Governing Legislation – The Patient Safety Bill 2018;
Guide to Professional Conduct and Ethics 2016 Ed. Medical Council of
The Patient Safety Bill 2018 – This is a Bill passed in 2018 which requires mandatory open disclosure of serious reportable patient safety incidents, notification of reportable incidents, clinical audit to improve patient care and outcomes and extend the Health Information Quality Authority remit to private health services.
What is a serious patient safety incident? – it is an unintended or unanticipated injury or harm to a service user that occurred during the provision of a health services to include the following;
a). The death of a person
b). A permanent lessening of bodily sensory, motor, physical or intellectual functions (including removal of the wrong limb, or organ or brain damage)
c). Harm that is not severe harm but that results in ; i). an increase in the person’s treatment, ii). Changed in the structure of a person’s body iii). The shortening of the life expectancy of a person iv). An impairment of the sensory, motor or intellectual functions of the person that has lasted or is likely to last for a continuous period of at least 28 days
d). The person requiring treatment by a health practitioner in order to prevent the death of a person or any injury to the person that if left untreated would lead to one or more of the outcomes mentioned above in paragraphs b). or c).
Who is a health-service provider? – it is a person other than a health practitioner who provides one or more health services and for that purpose employs a health practitioner for the provision of health services.
Who is guilty of the offence? – Essentially, the registered health service provider and not the registered health practitioner shall be guilty of an offence if the health service provider fails to make a mandatory open disclosure or fails to notify a reportable incident in accordance with the apology and information provision.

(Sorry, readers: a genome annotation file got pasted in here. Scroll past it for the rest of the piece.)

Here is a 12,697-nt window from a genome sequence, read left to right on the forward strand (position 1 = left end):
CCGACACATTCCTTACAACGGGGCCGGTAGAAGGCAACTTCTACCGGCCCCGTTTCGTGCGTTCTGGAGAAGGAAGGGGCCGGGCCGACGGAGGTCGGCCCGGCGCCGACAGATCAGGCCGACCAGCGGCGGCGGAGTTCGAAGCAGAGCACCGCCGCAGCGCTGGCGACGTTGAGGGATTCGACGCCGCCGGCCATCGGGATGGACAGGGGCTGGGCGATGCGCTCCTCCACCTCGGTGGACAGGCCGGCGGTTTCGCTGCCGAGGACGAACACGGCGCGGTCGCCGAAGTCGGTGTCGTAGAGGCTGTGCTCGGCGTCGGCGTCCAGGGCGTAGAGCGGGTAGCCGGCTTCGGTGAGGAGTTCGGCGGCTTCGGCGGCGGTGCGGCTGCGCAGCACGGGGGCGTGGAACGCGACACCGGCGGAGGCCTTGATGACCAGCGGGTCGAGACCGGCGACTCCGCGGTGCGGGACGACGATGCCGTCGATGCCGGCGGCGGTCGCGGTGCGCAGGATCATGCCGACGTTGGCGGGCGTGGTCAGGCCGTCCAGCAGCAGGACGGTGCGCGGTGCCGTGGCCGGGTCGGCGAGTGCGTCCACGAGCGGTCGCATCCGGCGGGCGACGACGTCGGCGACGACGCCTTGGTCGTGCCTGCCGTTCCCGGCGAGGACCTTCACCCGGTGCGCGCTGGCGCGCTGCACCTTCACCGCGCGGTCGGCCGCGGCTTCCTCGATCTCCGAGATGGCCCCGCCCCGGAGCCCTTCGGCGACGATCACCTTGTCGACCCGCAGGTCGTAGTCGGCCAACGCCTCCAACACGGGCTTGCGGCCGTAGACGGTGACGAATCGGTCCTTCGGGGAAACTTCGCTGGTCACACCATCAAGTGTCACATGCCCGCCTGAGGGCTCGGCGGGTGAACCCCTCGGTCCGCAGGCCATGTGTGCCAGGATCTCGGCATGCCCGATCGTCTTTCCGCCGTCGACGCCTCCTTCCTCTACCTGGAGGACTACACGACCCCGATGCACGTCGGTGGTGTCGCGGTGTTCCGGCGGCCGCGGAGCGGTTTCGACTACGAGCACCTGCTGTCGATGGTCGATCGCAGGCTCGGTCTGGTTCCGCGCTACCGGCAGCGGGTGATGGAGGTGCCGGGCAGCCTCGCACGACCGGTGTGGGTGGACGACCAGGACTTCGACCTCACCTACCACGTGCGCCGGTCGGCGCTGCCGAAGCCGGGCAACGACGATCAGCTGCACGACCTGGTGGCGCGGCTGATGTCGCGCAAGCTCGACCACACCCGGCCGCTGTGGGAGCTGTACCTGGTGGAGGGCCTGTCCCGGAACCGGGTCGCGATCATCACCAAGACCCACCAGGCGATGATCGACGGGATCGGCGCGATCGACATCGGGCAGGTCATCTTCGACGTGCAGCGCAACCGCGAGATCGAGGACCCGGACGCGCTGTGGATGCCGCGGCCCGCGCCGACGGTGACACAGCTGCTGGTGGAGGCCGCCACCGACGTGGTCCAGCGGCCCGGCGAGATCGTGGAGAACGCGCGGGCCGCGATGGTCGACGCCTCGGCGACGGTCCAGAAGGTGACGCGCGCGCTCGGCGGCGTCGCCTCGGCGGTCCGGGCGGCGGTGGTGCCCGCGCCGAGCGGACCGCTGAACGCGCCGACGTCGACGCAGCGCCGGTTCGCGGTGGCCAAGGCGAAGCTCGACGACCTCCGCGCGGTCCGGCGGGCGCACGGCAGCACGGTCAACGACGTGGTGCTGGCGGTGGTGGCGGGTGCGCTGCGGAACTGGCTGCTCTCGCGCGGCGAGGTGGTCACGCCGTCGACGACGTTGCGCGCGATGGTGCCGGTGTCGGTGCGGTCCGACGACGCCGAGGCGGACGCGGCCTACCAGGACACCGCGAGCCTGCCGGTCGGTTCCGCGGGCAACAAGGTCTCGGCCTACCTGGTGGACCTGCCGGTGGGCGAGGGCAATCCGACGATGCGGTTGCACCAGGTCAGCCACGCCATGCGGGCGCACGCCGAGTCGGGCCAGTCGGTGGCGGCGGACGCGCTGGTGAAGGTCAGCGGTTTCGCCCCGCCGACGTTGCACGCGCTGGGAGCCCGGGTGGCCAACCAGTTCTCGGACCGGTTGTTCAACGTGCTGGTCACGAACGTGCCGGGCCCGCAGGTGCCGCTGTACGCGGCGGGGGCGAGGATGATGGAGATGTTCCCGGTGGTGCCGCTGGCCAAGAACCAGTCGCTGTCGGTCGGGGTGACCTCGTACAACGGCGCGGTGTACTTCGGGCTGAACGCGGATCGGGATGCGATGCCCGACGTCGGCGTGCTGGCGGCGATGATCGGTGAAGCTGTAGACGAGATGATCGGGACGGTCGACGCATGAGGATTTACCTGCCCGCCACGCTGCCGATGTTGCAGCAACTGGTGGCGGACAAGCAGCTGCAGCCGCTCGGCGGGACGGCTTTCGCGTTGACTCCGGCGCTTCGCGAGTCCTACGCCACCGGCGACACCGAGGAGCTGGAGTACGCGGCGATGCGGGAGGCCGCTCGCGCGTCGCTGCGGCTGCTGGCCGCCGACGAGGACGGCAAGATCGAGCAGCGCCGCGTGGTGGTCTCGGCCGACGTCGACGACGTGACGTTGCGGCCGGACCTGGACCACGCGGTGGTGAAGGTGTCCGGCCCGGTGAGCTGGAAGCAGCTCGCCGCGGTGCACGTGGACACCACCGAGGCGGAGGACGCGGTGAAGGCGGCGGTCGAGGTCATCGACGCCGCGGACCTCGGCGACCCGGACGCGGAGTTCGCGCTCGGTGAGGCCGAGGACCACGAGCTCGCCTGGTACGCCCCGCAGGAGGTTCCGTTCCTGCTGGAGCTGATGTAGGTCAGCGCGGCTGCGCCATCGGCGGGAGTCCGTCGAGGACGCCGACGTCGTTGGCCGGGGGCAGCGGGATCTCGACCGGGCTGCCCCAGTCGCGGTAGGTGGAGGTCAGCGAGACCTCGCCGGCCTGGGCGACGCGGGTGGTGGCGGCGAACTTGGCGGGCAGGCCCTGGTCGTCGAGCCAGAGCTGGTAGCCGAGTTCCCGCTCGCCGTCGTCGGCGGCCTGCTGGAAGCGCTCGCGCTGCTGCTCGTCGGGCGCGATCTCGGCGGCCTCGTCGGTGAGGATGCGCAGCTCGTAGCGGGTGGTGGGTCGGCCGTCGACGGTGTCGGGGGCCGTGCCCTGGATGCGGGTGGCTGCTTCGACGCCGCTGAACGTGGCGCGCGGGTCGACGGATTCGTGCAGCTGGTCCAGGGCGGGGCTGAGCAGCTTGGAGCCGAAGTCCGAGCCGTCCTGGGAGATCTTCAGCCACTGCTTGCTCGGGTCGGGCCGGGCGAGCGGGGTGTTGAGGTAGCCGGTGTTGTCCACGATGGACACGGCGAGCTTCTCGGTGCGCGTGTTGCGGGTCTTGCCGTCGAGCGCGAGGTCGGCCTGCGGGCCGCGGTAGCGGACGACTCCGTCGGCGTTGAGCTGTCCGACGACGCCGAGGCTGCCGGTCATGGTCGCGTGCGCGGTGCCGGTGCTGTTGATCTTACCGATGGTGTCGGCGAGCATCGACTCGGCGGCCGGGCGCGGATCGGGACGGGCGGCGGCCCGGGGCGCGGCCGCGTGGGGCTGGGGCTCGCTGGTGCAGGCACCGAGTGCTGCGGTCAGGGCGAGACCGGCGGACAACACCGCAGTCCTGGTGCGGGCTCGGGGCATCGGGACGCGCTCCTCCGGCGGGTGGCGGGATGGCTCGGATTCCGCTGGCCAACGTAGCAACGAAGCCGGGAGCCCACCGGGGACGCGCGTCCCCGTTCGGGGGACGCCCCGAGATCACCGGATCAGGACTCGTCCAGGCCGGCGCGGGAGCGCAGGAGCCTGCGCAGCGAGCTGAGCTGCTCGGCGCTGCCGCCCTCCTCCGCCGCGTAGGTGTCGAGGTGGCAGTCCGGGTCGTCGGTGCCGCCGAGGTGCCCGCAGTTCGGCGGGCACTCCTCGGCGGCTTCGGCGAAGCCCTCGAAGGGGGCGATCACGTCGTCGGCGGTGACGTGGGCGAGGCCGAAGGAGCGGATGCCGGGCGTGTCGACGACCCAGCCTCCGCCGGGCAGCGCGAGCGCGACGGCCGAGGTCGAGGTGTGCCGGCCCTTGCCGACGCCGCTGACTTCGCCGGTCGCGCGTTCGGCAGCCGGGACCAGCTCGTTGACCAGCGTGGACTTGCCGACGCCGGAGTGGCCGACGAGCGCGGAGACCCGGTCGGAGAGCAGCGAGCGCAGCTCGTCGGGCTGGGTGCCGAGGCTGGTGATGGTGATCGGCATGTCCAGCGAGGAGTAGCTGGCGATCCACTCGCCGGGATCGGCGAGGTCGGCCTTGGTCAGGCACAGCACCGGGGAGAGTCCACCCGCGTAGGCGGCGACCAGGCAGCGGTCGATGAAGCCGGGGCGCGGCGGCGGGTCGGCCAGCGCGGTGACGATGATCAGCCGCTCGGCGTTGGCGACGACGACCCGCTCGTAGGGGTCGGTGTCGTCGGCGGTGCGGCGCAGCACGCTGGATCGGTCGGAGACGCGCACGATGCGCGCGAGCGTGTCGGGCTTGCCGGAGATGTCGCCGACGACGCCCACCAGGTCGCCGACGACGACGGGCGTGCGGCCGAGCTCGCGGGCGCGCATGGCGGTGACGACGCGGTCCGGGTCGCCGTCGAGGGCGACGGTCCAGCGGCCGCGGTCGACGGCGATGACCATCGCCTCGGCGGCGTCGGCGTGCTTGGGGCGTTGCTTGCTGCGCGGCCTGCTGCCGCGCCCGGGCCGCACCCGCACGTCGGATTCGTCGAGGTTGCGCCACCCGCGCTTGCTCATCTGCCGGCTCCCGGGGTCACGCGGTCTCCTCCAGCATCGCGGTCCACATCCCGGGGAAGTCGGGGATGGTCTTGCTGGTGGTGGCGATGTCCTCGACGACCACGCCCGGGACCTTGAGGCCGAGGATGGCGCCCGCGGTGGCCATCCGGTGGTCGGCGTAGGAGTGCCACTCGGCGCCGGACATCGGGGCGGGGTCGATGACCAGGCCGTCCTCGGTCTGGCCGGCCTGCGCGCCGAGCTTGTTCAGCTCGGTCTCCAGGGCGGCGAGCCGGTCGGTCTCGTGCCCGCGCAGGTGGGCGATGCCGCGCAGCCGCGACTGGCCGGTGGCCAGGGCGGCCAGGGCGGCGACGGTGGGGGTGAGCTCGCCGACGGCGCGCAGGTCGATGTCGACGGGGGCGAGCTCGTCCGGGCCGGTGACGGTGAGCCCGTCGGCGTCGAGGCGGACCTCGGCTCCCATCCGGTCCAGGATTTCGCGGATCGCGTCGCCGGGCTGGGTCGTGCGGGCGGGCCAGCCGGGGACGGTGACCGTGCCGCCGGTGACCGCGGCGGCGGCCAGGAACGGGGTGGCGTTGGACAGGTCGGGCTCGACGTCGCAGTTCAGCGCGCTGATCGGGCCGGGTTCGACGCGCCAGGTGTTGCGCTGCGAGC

Who is required to make the mandatory open disclosure? – This remains unclear. The definition under the bill states that ‘a registered health service provider is one that is intended to cover both public and private health services and those who operate in both public and private sectors whether providing health services through a company, partnership or on their own.
Medical Council of Ireland Guide to professional Conduct and Ethics for Medical Practitioners – provides that patients and their families are entitled, where appropriate, to honest, open and prompt communication about adverse events that may have caused them harm.
-Medical Practitioners should acknowledge that the event happened, explain how it happened, apologise if appropriate and assure patients and their families that the cause of the event will be investigated and efforts made to reduce the chance of it happening again.
If you have been affected by the above, or have any queries, please do not hesitate to contact Valerie Byrne Senior Legal Executive or Niall MacCarthy Solicitor in our offices on 01 2960666 or e-mail your query to firstname.lastname@example.org or email@example.com